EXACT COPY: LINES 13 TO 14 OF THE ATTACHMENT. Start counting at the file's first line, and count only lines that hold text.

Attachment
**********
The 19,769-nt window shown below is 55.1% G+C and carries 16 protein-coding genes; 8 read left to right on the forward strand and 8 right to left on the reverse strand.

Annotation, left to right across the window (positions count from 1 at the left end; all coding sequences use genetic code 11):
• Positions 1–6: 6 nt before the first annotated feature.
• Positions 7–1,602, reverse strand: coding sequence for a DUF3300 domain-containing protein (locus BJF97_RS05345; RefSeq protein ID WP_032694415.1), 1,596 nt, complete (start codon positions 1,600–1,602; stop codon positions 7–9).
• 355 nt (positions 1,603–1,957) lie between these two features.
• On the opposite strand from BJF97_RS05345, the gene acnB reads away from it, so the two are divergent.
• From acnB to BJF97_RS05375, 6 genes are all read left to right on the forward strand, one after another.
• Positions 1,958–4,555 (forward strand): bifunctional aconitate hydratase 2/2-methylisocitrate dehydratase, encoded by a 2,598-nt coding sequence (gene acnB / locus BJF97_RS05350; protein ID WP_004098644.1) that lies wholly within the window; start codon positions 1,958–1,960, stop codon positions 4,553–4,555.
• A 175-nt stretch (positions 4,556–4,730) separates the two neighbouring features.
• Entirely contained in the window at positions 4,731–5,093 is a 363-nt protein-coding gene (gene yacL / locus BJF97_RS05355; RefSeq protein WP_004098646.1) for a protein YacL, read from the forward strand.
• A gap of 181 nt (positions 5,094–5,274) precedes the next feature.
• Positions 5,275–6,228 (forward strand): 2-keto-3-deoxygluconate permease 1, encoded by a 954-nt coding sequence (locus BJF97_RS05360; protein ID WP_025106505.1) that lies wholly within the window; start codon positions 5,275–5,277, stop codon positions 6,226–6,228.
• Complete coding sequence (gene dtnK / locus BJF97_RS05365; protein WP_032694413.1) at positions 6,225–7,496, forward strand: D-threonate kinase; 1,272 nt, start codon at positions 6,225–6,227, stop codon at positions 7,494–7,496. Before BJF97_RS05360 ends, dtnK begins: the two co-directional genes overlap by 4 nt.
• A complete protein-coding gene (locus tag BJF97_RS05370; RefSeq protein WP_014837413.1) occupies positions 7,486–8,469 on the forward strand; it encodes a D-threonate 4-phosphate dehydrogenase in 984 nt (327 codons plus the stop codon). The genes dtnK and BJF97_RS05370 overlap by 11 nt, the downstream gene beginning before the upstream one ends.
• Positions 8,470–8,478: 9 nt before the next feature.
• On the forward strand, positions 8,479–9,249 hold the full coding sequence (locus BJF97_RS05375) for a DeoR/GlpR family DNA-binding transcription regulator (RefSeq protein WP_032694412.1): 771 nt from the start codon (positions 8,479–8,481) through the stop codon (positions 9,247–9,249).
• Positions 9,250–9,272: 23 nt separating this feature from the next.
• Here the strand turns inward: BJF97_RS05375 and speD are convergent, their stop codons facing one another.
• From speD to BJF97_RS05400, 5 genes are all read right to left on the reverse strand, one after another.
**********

• Complete coding sequence (gene dtnK / locus BJF97_RS05365; protein WP_032694413.1) at positions 6,225–7,496, forward strand: D-threonate kinase; 1,272 nt, start codon at positions 6,225–6,227, stop codon at positions 7,494–7,496. Before BJF97_RS05360 ends, dtnK begins: the two co-directional genes overlap by 4 nt.
• A complete protein-coding gene (locus tag BJF97_RS05370; RefSeq protein WP_014837413.1) occupies positions 7,486–8,469 on the forward strand; it encodes a D-threonate 4-phosphate dehydrogenase in 984 nt (327 codons plus the stop codon). The genes dtnK and BJF97_RS05370 overlap by 11 nt, the downstream gene beginning before the upstream one ends.